Once at camp with my bedroom for the next two weeks - a jungle hammock - hung, I took the opportunity to sit by the riverside to take it all in, and of course start right away with strengthening those listening skills. Immediately I had to remind myself to shut up, to stop looking for points of conversation for the sake of having one. I was fortunate to be paired with an introverted volunteer who didn't feed my need to speak, so together we soundlessly took in the view.
"Squawk! Squaaaaaawk!" The combined utterances of six scarlet macaws burst into the air, a sound I had never before heard in my life. This was why I was here! I wasn't ever actually convinced that I would get to see the scarlet macaws during my time volunteering with them, what with the density of the jungle and the rarity of the creatures. Yet there they were gliding like living rainbows over the canopy, screaming to one another in that cacophonous but emotional language that they speak.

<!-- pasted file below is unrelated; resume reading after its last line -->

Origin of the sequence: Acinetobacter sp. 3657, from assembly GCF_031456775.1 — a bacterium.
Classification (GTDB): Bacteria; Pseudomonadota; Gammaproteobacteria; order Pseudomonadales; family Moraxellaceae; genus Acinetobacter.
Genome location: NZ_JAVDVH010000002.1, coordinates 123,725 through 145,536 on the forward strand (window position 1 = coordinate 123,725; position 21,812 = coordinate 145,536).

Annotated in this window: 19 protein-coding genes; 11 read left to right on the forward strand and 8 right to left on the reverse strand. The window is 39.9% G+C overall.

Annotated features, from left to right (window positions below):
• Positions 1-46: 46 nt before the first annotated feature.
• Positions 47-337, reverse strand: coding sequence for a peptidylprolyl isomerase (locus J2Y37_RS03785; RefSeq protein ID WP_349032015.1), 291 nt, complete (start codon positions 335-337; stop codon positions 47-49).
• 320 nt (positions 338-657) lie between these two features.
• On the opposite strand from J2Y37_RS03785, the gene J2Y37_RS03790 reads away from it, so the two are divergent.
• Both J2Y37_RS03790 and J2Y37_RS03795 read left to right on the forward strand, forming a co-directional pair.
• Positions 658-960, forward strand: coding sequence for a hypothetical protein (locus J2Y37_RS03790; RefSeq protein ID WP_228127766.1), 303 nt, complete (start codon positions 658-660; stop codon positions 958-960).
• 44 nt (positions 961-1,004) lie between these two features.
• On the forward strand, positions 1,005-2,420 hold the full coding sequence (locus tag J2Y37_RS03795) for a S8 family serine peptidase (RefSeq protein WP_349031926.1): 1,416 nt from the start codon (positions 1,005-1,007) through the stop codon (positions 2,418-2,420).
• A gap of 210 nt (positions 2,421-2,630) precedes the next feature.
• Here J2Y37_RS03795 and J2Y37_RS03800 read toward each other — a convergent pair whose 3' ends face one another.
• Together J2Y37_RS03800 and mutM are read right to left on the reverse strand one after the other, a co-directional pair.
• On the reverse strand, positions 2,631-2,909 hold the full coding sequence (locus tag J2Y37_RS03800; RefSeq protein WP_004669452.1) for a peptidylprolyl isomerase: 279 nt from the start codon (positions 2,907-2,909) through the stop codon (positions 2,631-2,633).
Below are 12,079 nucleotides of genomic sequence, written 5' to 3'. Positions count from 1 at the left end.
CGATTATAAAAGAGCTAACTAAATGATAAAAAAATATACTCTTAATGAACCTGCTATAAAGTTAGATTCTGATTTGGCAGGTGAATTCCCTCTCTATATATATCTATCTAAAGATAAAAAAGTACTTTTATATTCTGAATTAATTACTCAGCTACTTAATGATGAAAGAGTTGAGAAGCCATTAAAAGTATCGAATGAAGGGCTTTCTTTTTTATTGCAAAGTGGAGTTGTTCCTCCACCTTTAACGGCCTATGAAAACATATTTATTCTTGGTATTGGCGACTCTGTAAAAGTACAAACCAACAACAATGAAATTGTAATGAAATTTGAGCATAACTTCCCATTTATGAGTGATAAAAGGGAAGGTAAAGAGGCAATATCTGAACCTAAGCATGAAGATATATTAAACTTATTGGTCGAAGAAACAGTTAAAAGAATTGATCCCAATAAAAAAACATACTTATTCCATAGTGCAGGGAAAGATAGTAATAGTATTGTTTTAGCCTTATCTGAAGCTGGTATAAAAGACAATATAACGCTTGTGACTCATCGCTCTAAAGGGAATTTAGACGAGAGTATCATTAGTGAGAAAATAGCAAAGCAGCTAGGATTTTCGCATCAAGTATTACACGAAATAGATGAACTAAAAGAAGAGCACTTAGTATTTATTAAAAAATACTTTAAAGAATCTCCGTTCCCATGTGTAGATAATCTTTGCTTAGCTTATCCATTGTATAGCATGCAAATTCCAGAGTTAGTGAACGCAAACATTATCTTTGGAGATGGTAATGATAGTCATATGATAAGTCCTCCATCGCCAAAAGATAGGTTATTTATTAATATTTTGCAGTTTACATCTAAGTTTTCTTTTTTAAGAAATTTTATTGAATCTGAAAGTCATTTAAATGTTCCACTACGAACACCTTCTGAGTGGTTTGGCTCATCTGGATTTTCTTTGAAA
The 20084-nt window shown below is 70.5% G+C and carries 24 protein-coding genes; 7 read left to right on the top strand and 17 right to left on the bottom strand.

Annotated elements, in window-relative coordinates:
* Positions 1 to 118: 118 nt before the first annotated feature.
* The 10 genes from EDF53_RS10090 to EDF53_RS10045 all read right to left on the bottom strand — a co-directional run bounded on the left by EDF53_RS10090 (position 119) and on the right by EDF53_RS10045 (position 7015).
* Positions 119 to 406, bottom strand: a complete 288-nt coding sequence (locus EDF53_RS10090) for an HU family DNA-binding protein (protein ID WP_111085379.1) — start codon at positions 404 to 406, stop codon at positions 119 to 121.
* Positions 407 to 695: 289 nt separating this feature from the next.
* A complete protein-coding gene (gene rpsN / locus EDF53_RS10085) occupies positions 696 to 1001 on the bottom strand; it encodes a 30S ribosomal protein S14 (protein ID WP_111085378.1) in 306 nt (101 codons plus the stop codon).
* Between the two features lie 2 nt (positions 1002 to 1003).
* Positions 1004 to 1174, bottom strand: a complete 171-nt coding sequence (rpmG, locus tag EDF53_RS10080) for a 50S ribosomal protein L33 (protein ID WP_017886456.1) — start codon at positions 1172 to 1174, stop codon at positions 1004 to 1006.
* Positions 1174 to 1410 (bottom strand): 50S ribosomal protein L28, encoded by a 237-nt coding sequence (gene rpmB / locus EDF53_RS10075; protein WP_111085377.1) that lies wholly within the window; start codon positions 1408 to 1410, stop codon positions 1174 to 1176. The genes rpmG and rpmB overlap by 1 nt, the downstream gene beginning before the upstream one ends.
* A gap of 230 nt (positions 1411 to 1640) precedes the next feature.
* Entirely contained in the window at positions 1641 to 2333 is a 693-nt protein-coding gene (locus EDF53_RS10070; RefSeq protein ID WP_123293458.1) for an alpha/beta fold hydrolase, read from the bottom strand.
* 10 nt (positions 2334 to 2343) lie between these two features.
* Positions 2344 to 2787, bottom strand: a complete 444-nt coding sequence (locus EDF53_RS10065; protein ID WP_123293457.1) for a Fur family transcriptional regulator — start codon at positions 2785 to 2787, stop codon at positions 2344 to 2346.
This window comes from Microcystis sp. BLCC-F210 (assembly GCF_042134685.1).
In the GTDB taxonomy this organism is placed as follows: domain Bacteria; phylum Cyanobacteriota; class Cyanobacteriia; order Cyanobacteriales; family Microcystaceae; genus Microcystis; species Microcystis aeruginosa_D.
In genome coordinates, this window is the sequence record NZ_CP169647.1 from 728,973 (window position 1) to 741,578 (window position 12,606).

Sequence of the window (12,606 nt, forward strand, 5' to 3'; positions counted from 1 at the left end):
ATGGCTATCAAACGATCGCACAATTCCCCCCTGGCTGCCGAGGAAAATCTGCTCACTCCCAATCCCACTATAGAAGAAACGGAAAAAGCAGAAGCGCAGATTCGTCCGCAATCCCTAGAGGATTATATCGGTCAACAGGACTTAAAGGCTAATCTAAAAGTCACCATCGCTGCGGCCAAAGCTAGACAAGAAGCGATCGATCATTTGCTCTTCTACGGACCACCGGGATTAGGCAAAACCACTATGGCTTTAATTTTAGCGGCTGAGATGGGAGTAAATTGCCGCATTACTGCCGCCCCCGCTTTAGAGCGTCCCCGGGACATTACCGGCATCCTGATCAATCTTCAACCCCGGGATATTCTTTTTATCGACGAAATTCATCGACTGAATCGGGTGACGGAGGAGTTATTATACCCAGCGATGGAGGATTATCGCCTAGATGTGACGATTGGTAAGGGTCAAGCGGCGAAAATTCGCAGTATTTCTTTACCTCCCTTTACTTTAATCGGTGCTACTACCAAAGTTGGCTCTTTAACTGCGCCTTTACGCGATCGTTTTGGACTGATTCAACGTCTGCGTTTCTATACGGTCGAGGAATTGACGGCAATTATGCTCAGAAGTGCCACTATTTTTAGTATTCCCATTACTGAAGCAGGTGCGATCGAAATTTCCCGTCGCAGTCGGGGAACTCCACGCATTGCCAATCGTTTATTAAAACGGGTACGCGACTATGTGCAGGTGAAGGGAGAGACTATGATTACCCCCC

I was smiling then.
The next fourteen days gave me ample time to hone my listening skills, to go beyond hearing and be fully open to the meaning behind the sounds around me. I learned to predict oncoming rain based on the conversation of the howler monkeys, and to distinguish between a gust of wind and the churning motor of a boat, the latter incredibly important when that boat may be bringing all your human interaction for the day. The songs of cicadas and click beetles were my nighttime lullaby, while I made sure to look out for the kind of leaf rustling that might be caused by the smooth underbelly of a sneaky venomous snake.